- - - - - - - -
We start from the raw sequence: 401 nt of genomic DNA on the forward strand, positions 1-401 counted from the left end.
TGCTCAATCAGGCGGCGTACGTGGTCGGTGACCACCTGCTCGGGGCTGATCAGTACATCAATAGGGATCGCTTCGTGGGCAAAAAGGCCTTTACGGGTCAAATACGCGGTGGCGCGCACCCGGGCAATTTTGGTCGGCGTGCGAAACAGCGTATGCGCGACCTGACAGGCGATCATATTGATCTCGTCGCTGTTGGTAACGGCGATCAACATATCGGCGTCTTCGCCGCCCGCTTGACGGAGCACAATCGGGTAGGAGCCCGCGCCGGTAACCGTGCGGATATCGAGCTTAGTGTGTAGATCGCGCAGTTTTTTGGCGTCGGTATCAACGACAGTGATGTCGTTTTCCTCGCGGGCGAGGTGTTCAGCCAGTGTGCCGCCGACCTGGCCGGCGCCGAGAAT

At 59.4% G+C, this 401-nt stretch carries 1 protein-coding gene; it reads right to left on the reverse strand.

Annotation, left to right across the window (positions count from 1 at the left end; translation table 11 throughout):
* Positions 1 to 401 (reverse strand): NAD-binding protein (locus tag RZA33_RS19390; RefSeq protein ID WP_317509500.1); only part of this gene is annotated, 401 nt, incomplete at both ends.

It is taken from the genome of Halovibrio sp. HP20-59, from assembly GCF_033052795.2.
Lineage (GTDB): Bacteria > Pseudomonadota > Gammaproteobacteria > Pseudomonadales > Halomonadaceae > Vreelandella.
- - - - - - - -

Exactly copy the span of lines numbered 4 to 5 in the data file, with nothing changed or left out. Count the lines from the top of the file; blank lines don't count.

Annotation, left to right across the window (positions count from 1 at the left end; translation table 11 throughout):
* Positions 1 to 401 (reverse strand): NAD-binding protein (locus tag RZA33_RS19390; RefSeq protein ID WP_317509500.1); only part of this gene is annotated, 401 nt, incomplete at both ends.